There are many points of contention when it comes to yuri. Some opt to capitalize the word, others may italicize the word, and a few choose to scream out the word before they begin yelling while pummeling their opponents in Salty Bet (warning: the linked video is very loud and obnoxious).
But one of the more notable disputes revolves around determining whether certain series should be considered yuri. In other words, people can’t seem to agree on what counts as yuri.
Off the top of my head, there are three series in particular which have had their status as yuri been questioned either on The Lily Garden or on another blog.
There are probably many many other series who are under similar scrutiny, but since I know and can retrieve the aforementioned comments / blog posts at a moment’s notice to demonstrate that I’m not cherrypicking against strawpeople, I’ll primarily be writing about Yuru Yuri, Maria-sama ga Miteru, and Slow Start.
Yuru Yuri – Is It Yuri?
Despite the second half of its title, Yuru Yuri have been described by some as not really being yuri. That’s because the first half of aforementioned title, yuru, which more or less means laid-back or relaxed, thoroughly defines the series. At its core, Yuru Yuri is a comedy series that primarily uses yuri for gags and remains largely subtextual.
By subtextual, I mean there are lots of shiptease / “shipping moments” between different girls which is what many yuri fans want. Yet there are also yuri fans who want serious yuri. Said individuals want the trial and tribulations of lesbian relationships to be addressed. They want couples to be canonized and official. They desire messy make-outs and whispered declarations of love shared between two girls (and the audience, as well, since we’re all peeping voyeurs).
Yuru Yuri, of course, offers none of that. The series is happy with maintaining the status quo of blushing, implication, small acts of kindness and tenderness, and ambiguity. For some, that’s enough for a series to be considered yuri. For others, as mentioned earlier, that isn’t.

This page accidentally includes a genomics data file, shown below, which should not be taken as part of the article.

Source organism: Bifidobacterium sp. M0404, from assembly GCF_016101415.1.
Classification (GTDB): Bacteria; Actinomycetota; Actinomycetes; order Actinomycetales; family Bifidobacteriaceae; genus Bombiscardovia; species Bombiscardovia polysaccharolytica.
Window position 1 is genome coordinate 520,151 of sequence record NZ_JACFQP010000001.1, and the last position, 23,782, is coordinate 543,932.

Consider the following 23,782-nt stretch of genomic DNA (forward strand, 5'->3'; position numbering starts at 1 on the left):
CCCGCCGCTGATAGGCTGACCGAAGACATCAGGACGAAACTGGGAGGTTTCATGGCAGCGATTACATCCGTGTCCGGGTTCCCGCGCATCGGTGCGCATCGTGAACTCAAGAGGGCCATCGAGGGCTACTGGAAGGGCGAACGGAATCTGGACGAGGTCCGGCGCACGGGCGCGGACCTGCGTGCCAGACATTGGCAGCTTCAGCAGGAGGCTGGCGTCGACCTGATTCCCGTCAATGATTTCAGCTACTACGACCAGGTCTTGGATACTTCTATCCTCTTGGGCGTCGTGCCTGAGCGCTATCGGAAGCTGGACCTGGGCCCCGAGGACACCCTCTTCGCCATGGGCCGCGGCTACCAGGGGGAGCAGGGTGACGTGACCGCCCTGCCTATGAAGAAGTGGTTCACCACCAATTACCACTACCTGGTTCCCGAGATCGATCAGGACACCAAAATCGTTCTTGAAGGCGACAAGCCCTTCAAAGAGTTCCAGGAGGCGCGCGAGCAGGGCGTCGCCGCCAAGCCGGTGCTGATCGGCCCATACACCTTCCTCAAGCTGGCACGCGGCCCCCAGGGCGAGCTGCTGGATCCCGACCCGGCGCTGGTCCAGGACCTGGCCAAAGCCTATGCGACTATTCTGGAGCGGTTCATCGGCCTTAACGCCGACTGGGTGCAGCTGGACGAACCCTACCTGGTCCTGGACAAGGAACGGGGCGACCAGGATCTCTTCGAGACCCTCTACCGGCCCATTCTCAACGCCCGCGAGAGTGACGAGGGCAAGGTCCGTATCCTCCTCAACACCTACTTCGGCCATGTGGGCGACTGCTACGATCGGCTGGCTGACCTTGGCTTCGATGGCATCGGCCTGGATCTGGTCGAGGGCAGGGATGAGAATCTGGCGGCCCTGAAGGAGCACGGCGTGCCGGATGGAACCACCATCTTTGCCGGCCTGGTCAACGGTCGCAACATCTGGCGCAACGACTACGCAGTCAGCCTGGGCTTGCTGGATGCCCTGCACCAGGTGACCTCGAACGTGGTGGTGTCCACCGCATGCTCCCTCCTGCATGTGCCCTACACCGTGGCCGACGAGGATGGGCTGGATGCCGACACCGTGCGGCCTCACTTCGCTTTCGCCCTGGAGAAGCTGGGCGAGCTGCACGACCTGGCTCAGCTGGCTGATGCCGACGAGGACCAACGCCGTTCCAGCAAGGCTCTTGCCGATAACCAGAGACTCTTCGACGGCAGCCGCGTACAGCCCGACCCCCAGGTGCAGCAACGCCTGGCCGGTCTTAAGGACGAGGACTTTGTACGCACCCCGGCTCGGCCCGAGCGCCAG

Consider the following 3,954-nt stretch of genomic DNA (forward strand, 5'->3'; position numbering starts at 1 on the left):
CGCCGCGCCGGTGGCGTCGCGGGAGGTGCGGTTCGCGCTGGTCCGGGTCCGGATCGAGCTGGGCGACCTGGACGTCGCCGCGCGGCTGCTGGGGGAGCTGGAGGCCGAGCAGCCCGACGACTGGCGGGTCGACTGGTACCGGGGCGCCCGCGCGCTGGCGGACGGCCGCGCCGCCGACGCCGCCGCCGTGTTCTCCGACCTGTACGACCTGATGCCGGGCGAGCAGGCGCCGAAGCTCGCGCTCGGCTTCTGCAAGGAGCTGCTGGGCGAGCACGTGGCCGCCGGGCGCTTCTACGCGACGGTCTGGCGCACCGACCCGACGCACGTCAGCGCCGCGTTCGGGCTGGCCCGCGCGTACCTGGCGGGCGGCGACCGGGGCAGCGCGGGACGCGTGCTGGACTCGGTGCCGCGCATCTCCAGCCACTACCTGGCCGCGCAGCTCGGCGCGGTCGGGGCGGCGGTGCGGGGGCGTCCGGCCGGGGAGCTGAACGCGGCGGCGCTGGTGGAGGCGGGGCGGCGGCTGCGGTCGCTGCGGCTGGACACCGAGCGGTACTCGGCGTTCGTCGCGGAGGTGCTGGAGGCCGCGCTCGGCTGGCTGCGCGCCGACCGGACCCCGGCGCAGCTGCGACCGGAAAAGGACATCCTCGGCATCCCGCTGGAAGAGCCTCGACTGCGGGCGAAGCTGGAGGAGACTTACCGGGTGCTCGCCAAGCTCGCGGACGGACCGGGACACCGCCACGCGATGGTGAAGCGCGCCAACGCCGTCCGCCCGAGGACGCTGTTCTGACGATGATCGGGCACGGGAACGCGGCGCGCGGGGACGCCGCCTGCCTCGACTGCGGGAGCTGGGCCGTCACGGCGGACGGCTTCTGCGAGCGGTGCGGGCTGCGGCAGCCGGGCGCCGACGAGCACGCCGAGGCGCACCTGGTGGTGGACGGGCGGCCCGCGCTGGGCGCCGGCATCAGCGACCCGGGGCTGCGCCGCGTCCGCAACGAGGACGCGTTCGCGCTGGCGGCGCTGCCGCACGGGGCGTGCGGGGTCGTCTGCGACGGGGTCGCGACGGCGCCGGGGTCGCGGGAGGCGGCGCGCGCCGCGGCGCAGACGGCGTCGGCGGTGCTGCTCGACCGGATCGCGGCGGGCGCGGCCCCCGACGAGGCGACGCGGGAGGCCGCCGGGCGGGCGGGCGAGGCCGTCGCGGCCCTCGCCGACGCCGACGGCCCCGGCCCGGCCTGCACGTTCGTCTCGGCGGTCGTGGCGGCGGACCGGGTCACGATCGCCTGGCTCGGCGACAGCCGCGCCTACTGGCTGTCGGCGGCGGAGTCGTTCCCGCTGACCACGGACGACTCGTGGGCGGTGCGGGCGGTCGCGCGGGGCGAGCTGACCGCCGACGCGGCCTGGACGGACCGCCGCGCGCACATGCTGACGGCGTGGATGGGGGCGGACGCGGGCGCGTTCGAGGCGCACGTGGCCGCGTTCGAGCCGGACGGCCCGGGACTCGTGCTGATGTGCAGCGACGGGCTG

I personally think Yuru Yuri does count as yuri despite its light-hearted approach, but I also understand if others disagree.
Maria-sama ga Miteru – Is It Yuri?
No one is claiming that season one, particularly during episode 10 and 11, is not yuri. During said episodes, viewers learn of Sei’s explicit romance with Shiori. Due to the tragic end of their mutual and passionate love, the mini-arc reads much like a Class S story, which was a genre that preceded modern yuri.
Their relationship is basically as clear-cut as it can get outside of Sei looking towards the viewers and saying with a straight face that she and Shiori were initiate lovers.
However, people will assert that the following seasons are not or at least drift away from being yuri. Admittedly, the yuri overtones never come close to what Sei and Shiori shared, so viewers are left with only subtext.
Be that as it may, the relationship between these girls are taken seriously unlike in Yuru Yuri. Of course, the bonds between the gals in YY are genuine, but the women in Marimite get into dramatic fights and the like over such matters almost as if these girls were in romantic relationships. With that being said, while there are more moments that are certainly juicy for yuri fans who live and thrive off subtext, other yuri fans will claim it’s simply not explicit enough.
I personally think Maria-sama ga Miteru also counts as yuri, but I will admit that it steers away from the candidness found in season one.
Slow Start – Is It Yuri?
One of the several CGDCT series which aired during the Winter 2018 anime season, Slow Start manages to be the most gay among its peers. And that’s primarily because of Eiko.
Other girls flock to Eiko like she’s a yuri goddess because she is. Yet she has her sights set on her teacher, Kiyose, and the private moments between the two of them are treated with both decorum and gravitas. There weren’t any kissing or direct confessions happening between Kiyose and Eiko during the anime series, but apparently the author is very serious about their relationship and the manga series is still on-going, so that’s something!
I personally think Slow Start is yuri given how the relationship between Eiko and Kiyose plays out and how the author feels about said bond, but I will try to understand if you disagree.
Getting too wrapped up on genres and classifications and the like is counterproductive, but I feel like yuri will forever be subject to personal preferences and opinions when it comes to ascertaining which series count or do not count.
That’s largely due to its inherent definition as content which focuses on women who are romantically and sexually attracted to other women. Whether or not a series adequately conveys that is always going to be subjective since romance itself isn’t something that has hard and fast rules (aside from the obvious taboos).
This doesn’t seem to apply to heterosexual romance / rom-coms, however. If a boy and girl has similar subtext and shiptease, the audience will easily pick up on their feelings for one another.
The same can’t be said for these series, unfortunately. That’s the life of a yuri fan for you.